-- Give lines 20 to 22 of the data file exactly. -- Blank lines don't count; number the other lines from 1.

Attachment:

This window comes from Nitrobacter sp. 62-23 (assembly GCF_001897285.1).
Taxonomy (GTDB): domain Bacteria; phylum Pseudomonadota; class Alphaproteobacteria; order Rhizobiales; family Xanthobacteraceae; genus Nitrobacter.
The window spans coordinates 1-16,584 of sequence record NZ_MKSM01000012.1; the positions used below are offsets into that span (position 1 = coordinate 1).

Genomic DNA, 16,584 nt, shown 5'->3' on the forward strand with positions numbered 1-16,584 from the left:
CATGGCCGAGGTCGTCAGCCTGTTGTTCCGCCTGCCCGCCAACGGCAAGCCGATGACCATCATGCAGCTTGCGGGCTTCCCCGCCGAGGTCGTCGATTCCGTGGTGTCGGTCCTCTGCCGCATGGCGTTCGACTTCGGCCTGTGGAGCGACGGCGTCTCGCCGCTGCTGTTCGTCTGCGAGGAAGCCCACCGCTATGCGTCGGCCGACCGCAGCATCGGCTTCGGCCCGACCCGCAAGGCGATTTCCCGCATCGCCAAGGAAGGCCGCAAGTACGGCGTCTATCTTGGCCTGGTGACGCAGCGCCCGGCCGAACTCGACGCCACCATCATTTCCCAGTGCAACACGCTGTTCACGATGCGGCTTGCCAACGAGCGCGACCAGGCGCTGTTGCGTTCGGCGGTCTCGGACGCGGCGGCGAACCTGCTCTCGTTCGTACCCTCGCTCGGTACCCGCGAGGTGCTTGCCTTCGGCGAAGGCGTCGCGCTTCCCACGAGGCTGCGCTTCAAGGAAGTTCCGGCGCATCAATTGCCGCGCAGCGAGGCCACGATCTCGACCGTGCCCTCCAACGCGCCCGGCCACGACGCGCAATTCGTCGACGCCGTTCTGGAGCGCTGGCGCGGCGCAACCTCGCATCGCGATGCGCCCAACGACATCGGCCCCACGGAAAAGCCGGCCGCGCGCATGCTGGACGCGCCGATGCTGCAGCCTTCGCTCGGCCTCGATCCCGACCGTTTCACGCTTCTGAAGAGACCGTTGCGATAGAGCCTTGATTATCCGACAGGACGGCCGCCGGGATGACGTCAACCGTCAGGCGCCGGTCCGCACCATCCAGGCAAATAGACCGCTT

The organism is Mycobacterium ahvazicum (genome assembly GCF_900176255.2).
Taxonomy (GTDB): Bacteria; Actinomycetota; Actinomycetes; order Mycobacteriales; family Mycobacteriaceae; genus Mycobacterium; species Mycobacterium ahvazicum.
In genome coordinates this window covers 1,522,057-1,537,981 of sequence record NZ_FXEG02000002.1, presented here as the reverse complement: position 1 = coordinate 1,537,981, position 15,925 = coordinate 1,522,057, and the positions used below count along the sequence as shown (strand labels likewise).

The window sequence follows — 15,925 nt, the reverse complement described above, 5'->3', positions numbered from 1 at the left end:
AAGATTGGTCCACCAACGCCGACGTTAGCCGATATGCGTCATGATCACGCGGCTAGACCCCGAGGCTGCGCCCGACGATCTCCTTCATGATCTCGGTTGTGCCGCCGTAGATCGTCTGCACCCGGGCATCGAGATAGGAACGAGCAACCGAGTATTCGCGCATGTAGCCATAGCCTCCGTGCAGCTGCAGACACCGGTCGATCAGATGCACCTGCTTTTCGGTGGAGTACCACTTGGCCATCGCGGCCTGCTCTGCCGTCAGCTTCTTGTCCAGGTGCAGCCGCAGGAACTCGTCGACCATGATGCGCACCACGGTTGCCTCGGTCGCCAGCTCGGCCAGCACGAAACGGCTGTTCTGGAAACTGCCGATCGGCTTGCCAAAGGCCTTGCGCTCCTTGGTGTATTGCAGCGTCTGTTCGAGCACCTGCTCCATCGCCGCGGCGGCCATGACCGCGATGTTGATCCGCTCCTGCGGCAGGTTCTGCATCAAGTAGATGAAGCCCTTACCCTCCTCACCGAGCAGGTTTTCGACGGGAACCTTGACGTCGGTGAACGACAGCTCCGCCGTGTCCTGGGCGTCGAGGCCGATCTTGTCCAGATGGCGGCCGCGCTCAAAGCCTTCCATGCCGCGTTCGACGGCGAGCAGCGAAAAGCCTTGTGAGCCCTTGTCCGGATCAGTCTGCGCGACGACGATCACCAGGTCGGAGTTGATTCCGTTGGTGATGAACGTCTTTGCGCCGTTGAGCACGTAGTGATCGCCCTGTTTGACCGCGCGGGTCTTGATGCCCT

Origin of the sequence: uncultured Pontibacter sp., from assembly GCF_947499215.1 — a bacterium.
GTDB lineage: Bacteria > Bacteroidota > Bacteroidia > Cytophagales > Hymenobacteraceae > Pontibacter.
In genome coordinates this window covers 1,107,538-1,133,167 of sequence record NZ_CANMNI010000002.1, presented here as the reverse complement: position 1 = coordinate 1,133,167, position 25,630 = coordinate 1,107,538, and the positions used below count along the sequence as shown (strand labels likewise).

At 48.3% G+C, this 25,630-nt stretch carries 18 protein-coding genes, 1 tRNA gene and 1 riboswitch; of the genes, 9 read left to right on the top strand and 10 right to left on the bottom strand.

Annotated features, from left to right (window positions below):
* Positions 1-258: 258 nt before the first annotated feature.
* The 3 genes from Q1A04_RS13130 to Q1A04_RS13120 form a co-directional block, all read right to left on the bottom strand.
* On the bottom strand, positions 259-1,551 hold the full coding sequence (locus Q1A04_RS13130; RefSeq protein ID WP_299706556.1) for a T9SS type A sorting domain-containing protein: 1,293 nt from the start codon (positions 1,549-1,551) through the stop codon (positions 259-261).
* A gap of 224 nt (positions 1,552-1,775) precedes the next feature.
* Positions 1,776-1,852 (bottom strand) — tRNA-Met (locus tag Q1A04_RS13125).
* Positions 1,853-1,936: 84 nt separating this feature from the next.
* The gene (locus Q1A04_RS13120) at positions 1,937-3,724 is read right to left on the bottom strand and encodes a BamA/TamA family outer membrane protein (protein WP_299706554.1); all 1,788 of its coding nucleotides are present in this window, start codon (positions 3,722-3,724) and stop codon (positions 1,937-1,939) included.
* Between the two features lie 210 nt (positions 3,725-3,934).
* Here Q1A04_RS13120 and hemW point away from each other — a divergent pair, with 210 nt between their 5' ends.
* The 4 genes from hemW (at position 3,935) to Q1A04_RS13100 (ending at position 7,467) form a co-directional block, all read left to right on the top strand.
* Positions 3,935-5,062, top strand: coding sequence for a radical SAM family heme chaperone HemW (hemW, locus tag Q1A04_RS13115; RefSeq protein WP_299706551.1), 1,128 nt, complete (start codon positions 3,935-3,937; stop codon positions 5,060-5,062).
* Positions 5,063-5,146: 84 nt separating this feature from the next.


* Positions 1,776-1,852 (bottom strand) — tRNA-Met (locus tag Q1A04_RS13125).
* Positions 1,853-1,936: 84 nt separating this feature from the next.
* The gene (locus Q1A04_RS13120) at positions 1,937-3,724 is read right to left on the bottom strand and encodes a BamA/TamA family outer membrane protein (protein WP_299706554.1); all 1,788 of its coding nucleotides are present in this window, start codon (positions 3,722-3,724) and stop codon (positions 1,937-1,939) included.